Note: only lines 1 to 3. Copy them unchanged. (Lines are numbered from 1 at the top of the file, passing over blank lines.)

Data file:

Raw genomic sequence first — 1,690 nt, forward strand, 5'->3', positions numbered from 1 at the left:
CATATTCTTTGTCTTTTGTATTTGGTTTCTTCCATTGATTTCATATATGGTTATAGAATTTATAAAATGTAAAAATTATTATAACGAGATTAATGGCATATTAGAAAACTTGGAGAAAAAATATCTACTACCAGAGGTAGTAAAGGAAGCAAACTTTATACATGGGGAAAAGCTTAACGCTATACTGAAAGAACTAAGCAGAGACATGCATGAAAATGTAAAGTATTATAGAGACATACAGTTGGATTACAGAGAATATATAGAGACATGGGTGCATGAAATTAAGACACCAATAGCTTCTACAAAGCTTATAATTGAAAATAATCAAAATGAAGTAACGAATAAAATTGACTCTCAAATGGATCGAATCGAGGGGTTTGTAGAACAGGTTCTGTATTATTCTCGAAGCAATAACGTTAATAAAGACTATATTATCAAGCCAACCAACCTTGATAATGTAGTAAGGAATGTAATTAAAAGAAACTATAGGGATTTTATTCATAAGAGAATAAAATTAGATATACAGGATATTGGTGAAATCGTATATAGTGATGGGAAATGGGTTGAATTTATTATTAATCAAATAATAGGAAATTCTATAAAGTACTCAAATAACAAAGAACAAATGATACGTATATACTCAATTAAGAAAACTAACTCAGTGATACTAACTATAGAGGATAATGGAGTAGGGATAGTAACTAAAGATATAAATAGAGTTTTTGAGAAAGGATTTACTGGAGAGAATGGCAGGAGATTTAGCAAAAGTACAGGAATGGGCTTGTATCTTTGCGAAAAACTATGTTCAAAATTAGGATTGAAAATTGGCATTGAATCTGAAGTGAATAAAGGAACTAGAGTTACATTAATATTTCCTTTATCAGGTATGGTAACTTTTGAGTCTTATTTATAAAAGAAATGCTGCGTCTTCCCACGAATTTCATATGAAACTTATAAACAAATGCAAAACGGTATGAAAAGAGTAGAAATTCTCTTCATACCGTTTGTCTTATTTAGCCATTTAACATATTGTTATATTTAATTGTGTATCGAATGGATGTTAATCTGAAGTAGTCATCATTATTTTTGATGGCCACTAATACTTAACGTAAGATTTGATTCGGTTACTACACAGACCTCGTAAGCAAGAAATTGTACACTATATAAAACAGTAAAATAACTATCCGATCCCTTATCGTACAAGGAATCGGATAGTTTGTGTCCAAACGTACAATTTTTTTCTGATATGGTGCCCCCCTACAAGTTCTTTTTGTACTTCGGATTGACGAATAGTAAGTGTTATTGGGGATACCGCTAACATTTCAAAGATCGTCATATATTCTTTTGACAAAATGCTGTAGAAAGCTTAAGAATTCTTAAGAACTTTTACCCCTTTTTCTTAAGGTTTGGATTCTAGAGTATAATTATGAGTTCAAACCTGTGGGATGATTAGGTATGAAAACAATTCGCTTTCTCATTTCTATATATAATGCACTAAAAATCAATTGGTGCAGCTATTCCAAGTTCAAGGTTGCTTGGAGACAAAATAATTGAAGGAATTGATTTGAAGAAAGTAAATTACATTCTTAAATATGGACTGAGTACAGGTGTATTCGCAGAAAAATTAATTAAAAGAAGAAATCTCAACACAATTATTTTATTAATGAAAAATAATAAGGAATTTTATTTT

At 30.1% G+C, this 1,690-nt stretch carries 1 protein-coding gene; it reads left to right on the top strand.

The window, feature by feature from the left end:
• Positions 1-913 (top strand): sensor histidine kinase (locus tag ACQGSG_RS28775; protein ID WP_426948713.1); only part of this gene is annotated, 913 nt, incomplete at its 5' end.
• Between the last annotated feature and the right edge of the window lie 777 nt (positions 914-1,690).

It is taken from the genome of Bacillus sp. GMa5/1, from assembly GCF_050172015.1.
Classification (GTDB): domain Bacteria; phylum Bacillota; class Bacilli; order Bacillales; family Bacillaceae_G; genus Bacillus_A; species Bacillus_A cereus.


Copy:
Raw genomic sequence first — 1,690 nt, forward strand, 5'->3', positions numbered from 1 at the left:
CATATTCTTTGTCTTTTGTATTTGGTTTCTTCCATTGATTTCATATATGGTTATAGAATTTATAAAATGTAAAAATTATTATAACGAGATTAATGGCATATTAGAAAACTTGGAGAAAAAATATCTACTACCAGAGGTAGTAAAGGAAGCAAACTTTATACATGGGGAAAAGCTTAACGCTATACTGAAAGAACTAAGCAGAGACATGCATGAAAATGTAAAGTATTATAGAGACATACAGTTGGATTACAGAGAATATATAGAGACATGGGTGCATGAAATTAAGACACCAATAGCTTCTACAAAGCTTATAATTGAAAATAATCAAAATGAAGTAACGAATAAAATTGACTCTCAAATGGATCGAATCGAGGGGTTTGTAGAACAGGTTCTGTATTATTCTCGAAGCAATAACGTTAATAAAGACTATATTATCAAGCCAACCAACCTTGATAATGTAGTAAGGAATGTAATTAAAAGAAACTATAGGGATTTTATTCATAAGAGAATAAAATTAGATATACAGGATATTGGTGAAATCGTATATAGTGATGGGAAATGGGTTGAATTTATTATTAATCAAATAATAGGAAATTCTATAAAGTACTCAAATAACAAAGAACAAATGATACGTATATACTCAATTAAGAAAACTAACTCAGTGATACTAACTATAGAGGATAATGGAGTAGGGATAGTAACTAAAGATATAAATAGAGTTTTTGAGAAAGGATTTACTGGAGAGAATGGCAGGAGATTTAGCAAAAGTACAGGAATGGGCTTGTATCTTTGCGAAAAACTATGTTCAAAATTAGGATTGAAAATTGGCATTGAATCTGAAGTGAATAAAGGAACTAGAGTTACATTAATATTTCCTTTATCAGGTATGGTAACTTTTGAGTCTTATTTATAAAAGAAATGCTGCGTCTTCCCACGAATTTCATATGAAACTTATAAACAAATGCAAAACGGTATGAAAAGAGTAGAAATTCTCTTCATACCGTTTGTCTTATTTAGCCATTTAACATATTGTTATATTTAATTGTGTATCGAATGGATGTTAATCTGAAGTAGTCATCATTATTTTTGATGGCCACTAATACTTAACGTAAGATTTGATTCGGTTACTACACAGACCTCGTAAGCAAGAAATTGTACACTATATAAAACAGTAAAATAACTATCCGATCCCTTATCGTACAAGGAATCGGATAGTTTGTGTCCAAACGTACAATTTTTTTCTGATATGGTGCCCCCCTACAAGTTCTTTTTGTACTTCGGATTGACGAATAGTAAGTGTTATTGGGGATACCGCTAACATTTCAAAGATCGTCATATATTCTTTTGACAAAATGCTGTAGAAAGCTTAAGAATTCTTAAGAACTTTTACCCCTTTTTCTTAAGGTTTGGATTCTAGAGTATAATTATGAGTTCAAACCTGTGGGATGATTAGGTATGAAAACAATTCGCTTTCTCATTTCTATATATAATGCACTAAAAATCAATTGGTGCAGCTATTCCAAGTTCAAGGTTGCTTGGAGACAAAATAATTGAAGGAATTGATTTGAAGAAAGTAAATTACATTCTTAAATATGGACTGAGTACAGGTGTATTCGCAGAAAAATTAATTAAAAGAAGAAATCTCAACACAATTATTTTATTAATGAAAAATAATAAGGAATTTTATTTT

At 30.1% G+C, this 1,690-nt stretch carries 1 protein-coding gene; it reads left to right on the top strand.